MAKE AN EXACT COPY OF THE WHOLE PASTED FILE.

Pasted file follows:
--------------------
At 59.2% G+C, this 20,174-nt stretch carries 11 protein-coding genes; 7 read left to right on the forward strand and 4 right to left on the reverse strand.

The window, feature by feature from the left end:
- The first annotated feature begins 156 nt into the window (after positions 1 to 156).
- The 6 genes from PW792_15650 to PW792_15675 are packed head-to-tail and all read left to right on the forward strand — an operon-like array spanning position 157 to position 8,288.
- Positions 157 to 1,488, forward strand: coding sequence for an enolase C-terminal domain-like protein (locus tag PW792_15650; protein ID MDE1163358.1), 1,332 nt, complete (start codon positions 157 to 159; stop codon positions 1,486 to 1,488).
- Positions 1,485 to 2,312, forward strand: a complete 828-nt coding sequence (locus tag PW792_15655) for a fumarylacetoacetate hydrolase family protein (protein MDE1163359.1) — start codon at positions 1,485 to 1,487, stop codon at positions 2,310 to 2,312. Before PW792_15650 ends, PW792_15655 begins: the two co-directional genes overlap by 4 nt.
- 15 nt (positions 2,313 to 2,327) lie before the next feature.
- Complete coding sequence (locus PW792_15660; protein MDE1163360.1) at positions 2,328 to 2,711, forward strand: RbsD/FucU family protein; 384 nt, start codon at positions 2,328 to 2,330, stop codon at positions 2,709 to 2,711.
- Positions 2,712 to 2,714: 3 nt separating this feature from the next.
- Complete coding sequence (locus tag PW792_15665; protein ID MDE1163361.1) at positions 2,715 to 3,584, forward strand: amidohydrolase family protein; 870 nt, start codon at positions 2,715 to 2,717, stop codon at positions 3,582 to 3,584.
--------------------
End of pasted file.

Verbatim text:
At 59.2% G+C, this 20,174-nt stretch carries 11 protein-coding genes; 7 read left to right on the forward strand and 4 right to left on the reverse strand.

The window, feature by feature from the left end:
- The first annotated feature begins 156 nt into the window (after positions 1 to 156).
- The 6 genes from PW792_15650 to PW792_15675 are packed head-to-tail and all read left to right on the forward strand — an operon-like array spanning position 157 to position 8,288.
- Positions 157 to 1,488, forward strand: coding sequence for an enolase C-terminal domain-like protein (locus tag PW792_15650; protein ID MDE1163358.1), 1,332 nt, complete (start codon positions 157 to 159; stop codon positions 1,486 to 1,488).
- Positions 1,485 to 2,312, forward strand: a complete 828-nt coding sequence (locus tag PW792_15655) for a fumarylacetoacetate hydrolase family protein (protein MDE1163359.1) — start codon at positions 1,485 to 1,487, stop codon at positions 2,310 to 2,312. Before PW792_15650 ends, PW792_15655 begins: the two co-directional genes overlap by 4 nt.
- 15 nt (positions 2,313 to 2,327) lie before the next feature.
- Complete coding sequence (locus PW792_15660; protein MDE1163360.1) at positions 2,328 to 2,711, forward strand: RbsD/FucU family protein; 384 nt, start codon at positions 2,328 to 2,330, stop codon at positions 2,709 to 2,711.
- Positions 2,712 to 2,714: 3 nt separating this feature from the next.
- Complete coding sequence (locus tag PW792_15665; protein ID MDE1163361.1) at positions 2,715 to 3,584, forward strand: amidohydrolase family protein; 870 nt, start codon at positions 2,715 to 2,717, stop codon at positions 3,582 to 3,584.